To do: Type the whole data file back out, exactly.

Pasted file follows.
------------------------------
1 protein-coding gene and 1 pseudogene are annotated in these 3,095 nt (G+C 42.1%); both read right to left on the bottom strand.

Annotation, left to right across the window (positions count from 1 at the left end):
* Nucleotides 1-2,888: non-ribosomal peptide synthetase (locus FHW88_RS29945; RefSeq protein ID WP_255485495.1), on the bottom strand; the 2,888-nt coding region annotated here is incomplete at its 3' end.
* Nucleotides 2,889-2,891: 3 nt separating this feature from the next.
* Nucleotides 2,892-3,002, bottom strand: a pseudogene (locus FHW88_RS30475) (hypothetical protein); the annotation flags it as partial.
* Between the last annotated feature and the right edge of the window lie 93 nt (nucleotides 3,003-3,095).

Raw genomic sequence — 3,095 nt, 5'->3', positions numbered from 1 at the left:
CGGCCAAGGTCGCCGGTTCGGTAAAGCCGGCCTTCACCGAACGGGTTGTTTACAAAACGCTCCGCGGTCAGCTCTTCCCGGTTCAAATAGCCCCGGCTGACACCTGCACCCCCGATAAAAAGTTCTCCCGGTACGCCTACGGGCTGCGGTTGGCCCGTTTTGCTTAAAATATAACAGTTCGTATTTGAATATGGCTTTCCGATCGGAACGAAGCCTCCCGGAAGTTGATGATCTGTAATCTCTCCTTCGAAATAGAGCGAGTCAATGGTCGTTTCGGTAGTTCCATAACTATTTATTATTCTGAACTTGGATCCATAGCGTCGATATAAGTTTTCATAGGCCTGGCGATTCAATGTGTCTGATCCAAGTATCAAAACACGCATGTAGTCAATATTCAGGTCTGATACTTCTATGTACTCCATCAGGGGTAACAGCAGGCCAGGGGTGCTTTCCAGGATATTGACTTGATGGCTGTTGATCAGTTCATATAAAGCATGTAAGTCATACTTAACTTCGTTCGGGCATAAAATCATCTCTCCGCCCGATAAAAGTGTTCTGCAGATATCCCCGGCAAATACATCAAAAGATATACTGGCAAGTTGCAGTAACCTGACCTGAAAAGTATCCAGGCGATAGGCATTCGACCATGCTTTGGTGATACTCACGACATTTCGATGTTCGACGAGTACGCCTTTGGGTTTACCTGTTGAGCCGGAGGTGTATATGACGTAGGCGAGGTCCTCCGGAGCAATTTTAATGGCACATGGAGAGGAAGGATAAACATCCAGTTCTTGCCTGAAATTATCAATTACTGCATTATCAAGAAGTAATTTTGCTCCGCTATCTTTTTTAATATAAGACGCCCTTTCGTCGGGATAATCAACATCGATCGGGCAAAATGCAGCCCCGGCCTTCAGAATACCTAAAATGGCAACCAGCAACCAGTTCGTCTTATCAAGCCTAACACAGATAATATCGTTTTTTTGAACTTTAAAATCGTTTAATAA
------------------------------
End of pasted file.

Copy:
1 protein-coding gene and 1 pseudogene are annotated in these 3,095 nt (G+C 42.1%); both read right to left on the bottom strand.

Annotation, left to right across the window (positions count from 1 at the left end):
* Nucleotides 1-2,888: non-ribosomal peptide synthetase (locus FHW88_RS29945; RefSeq protein ID WP_255485495.1), on the bottom strand; the 2,888-nt coding region annotated here is incomplete at its 3' end.
* Nucleotides 2,889-2,891: 3 nt separating this feature from the next.
* Nucleotides 2,892-3,002, bottom strand: a pseudogene (locus FHW88_RS30475) (hypothetical protein); the annotation flags it as partial.
* Between the last annotated feature and the right edge of the window lie 93 nt (nucleotides 3,003-3,095).

Raw genomic sequence — 3,095 nt, 5'->3', positions numbered from 1 at the left:
CGGCCAAGGTCGCCGGTTCGGTAAAGCCGGCCTTCACCGAACGGGTTGTTTACAAAACGCTCCGCGGTCAGCTCTTCCCGGTTCAAATAGCCCCGGCTGACACCTGCACCCCCGATAAAAAGTTCTCCCGGTACGCCTACGGGCTGCGGTTGGCCCGTTTTGCTTAAAATATAACAGTTCGTATTTGAATATGGCTTTCCGATCGGAACGAAGCCTCCCGGAAGTTGATGATCTGTAATCTCTCCTTCGAAATAGAGCGAGTCAATGGTCGTTTCGGTAGTTCCATAACTATTTATTATTCTGAACTTGGATCCATAGCGTCGATATAAGTTTTCATAGGCCTGGCGATTCAATGTGTCTGATCCAAGTATCAAAACACGCATGTAGTCAATATTCAGGTCTGATACTTCTATGTACTCCATCAGGGGTAACAGCAGGCCAGGGGTGCTTTCCAGGATATTGACTTGATGGCTGTTGATCAGTTCATATAAAGCATGTAAGTCATACTTAACTTCGTTCGGGCATAAAATCATCTCTCCGCCCGATAAAAGTGTTCTGCAGATATCCCCGGCAAATACATCAAAAGATATACTGGCAAGTTGCAGTAACCTGACCTGAAAAGTATCCAGGCGATAGGCATTCGACCATGCTTTGGTGATACTCACGACATTTCGATGTTCGACGAGTACGCCTTTGGGTTTACCTGTTGAGCCGGAGGTGTATATGACGTAGGCGAGGTCCTCCGGAGCAATTTTAATGGCACATGGAGAGGAAGGATAAACATCCAGTTCTTGCCTGAAATTATCAATTACTGCATTATCAAGAAGTAATTTTGCTCCGCTATCTTTTTTAATATAAGACGCCCTTTCGTCGGGATAATCAACATCGATCGGGCAAAATGCAGCCCCGGCCTTCAGAATACCTAAAATGGCAACCAGCAACCAGTTCGTCTTATCAAGCCTAACACAGATAATATCGTTTTTTTGAACTTTAAAATCGTTTAATAA